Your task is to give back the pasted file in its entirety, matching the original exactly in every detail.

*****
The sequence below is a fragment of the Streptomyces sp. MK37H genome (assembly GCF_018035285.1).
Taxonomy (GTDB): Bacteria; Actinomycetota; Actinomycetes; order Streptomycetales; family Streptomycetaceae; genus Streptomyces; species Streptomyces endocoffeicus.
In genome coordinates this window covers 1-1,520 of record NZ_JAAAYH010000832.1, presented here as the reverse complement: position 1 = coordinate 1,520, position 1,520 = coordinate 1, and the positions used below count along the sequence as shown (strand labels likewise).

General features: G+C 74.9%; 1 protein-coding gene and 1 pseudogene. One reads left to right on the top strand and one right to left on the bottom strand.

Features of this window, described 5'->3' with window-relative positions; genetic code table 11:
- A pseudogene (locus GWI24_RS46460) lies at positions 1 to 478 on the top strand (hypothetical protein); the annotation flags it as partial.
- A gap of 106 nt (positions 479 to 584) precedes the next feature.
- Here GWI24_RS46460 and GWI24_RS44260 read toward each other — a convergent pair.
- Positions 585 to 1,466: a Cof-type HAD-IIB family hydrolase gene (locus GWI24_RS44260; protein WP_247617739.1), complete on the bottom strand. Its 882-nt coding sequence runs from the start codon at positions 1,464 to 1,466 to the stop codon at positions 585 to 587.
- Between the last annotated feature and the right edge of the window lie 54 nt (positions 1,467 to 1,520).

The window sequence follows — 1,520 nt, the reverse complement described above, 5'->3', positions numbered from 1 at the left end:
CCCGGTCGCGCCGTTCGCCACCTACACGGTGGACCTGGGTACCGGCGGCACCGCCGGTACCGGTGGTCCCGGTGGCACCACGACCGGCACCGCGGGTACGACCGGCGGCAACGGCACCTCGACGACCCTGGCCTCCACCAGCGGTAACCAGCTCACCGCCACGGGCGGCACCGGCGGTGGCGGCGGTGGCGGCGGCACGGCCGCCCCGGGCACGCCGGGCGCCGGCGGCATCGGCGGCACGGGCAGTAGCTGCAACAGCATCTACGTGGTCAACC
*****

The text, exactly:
The sequence below is a fragment of the Streptomyces sp. MK37H genome (assembly GCF_018035285.1).
Taxonomy (GTDB): Bacteria; Actinomycetota; Actinomycetes; order Streptomycetales; family Streptomycetaceae; genus Streptomyces; species Streptomyces endocoffeicus.
In genome coordinates this window covers 1-1,520 of record NZ_JAAAYH010000832.1, presented here as the reverse complement: position 1 = coordinate 1,520, position 1,520 = coordinate 1, and the positions used below count along the sequence as shown (strand labels likewise).

General features: G+C 74.9%; 1 protein-coding gene and 1 pseudogene. One reads left to right on the top strand and one right to left on the bottom strand.

Features of this window, described 5'->3' with window-relative positions; genetic code table 11:
- A pseudogene (locus GWI24_RS46460) lies at positions 1 to 478 on the top strand (hypothetical protein); the annotation flags it as partial.
- A gap of 106 nt (positions 479 to 584) precedes the next feature.
- Here GWI24_RS46460 and GWI24_RS44260 read toward each other — a convergent pair.
- Positions 585 to 1,466: a Cof-type HAD-IIB family hydrolase gene (locus GWI24_RS44260; protein WP_247617739.1), complete on the bottom strand. Its 882-nt coding sequence runs from the start codon at positions 1,464 to 1,466 to the stop codon at positions 585 to 587.
- Between the last annotated feature and the right edge of the window lie 54 nt (positions 1,467 to 1,520).

The window sequence follows — 1,520 nt, the reverse complement described above, 5'->3', positions numbered from 1 at the left end:
CCCGGTCGCGCCGTTCGCCACCTACACGGTGGACCTGGGTACCGGCGGCACCGCCGGTACCGGTGGTCCCGGTGGCACCACGACCGGCACCGCGGGTACGACCGGCGGCAACGGCACCTCGACGACCCTGGCCTCCACCAGCGGTAACCAGCTCACCGCCACGGGCGGCACCGGCGGTGGCGGCGGTGGCGGCGGCACGGCCGCCCCGGGCACGCCGGGCGCCGGCGGCATCGGCGGCACGGGCAGTAGCTGCAACAGCATCTACGTGGTCAACC